Lead Gen And Sales Enablement: Building A Strategy For Success

Published: August 7, 2012

By Mari Anne Vanella, Founder & CEO, The Vanella Group, Inc. 

Companies run dozens of lead generation programs over the course of a year — in some cases, 50% of marketing budgets are spent on lead generation. Some of these campaigns generate a wealth of rich prospect data; others produce simple lists of names and contact info.

Here are some interesting trends that I have seen in lead generation over the past five years:

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  • Most companies now use CRM to deliver and manage leads;
  • The growing use of marketing automation contributes greater intelligence to prospect information;
  • The effectiveness of live lead coverage and follow-up efforts has lagged behind the adoption of sales enablement technology.

The last mile of lead management — actually picking up the phone and calling your prospect — is increasing, but at a disproportionately lower rate. Research done by organizations such as SiriusDecisions, Marketing Sherpa, CSO Insights and The Aberdeen Group show that lead followup is still a challenge for sales teams.

Why is this happening? I will discuss some reasons here, and suggest ways to help narrow the delta between lead generation and lead coverage:

The Biggest Problem: Defining A “Lead” — A name is not a “lead” to the sales team. This is a point of contention between sales and marketing organizations, since marketing will import a list of “leads,” and the sales rep gets names with no other information. The word “lead” is also used to describe everything from a buyer with a definite budget requesting detailed pricing information to people who scan their badges at your booth to get a free stress ball. What Marketing Can Do: Put some different nomenclature in place for prospects and leads. Even putting them into categories — leads, opportunities, registrations, prospect lists, etc. — can make a big difference.

Leads With Limited Information — Some lead generation campaigns generate a lot of names with little else to accompany them. A lot of these come from downloads, webinar registrations and tradeshow lists. In some cases, these lists are loaded into the CRM system and assigned to territory reps who don’t know anything about them or why they are there. These are really cold calls for the rep — which is why many of them don’t get called. What Marketing Can Do:  By providing a “campaign backgrounder” (see below) marketing can help sales reps understand the sources of these leads and initiate effective discussions with them.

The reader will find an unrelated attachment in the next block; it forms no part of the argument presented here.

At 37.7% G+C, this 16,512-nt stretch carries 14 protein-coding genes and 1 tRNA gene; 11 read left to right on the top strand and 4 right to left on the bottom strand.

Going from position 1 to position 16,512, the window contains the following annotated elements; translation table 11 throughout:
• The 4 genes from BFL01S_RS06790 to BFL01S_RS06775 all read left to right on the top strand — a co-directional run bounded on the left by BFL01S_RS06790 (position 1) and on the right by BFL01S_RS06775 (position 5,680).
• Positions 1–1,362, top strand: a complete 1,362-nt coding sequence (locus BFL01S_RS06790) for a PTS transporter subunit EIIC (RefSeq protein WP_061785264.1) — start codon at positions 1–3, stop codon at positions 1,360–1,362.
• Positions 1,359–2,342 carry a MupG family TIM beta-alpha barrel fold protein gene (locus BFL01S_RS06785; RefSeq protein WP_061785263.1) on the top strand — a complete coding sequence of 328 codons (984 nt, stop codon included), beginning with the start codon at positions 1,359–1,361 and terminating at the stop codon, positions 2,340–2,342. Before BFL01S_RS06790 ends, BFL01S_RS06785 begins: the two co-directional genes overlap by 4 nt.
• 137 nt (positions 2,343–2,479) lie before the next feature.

Setting Up Programs For Success — There is often a lot of “white space” between the campaign and when the leads actually make it to the sales reps. By the time the leads are delivered, the marketing team has moved on to other things, and the sales reps are left with a lot of open questions. What Marketing Can Do:  Communicate regularly with the sales team to let them know what campaigns are happening. This will help the reps engage with prospects more effectively. Don’t assume that the reps know where to find this information — or that they keep track of your marketing activities.

Provide Guidance For Discussions — Campaigns are generally built around a particular topic, or they focus on drawing in a certain type of prospect. The topic might be a pain point in an organization, an industry trend or challenges in functional areas of the business. Creating an easy “talk track” for reps that mesh with these campaign topics will help them open up their discussions with prospects.

How To Create A Campaign Backgrounder

An easy formula to follow is to create a one-page template that goes out to the sales team as your campaigns start generating leads. Timing is important; send it out when leads are just hitting the system, not three weeks ahead of an event or campaign. (There’s too much going on in between, and the data will be forgotten.)

The page should contain:

  • Date of the event or campaign;
  • Topic or theme of the campaign;
  • The target audience (such as new or existing customers);
  • Why the campaign is interesting;  
  • What did the prospect receive or respond to;
  • Scenarios or pain points that prospects might be dealing with.


Implementing these communication tactics will address many of the most common challenges facing your sales and marketing teams. You’ll get better follow-up rates, retain more leads in your pipeline, build better communication channels, provide context for your marketing campaigns, and create a simple but systematic way to keep your sales team better informed.

Mari Anne’s firm, The Vanella Group, Inc. has served the B2B technology community with teleservices-based lead generation services for over 12 years. Her client list includes Hitachi, SAP and many others. Mari Anne is an accomplished speaker, author and thought leader in the sales and marketing domain.  Her blog, Insights into Cold Calling, features content for today’s enterprise sales teams.  She has been listed on 20 Women to Watch in Sales Lead Management in 2011 and 2012.

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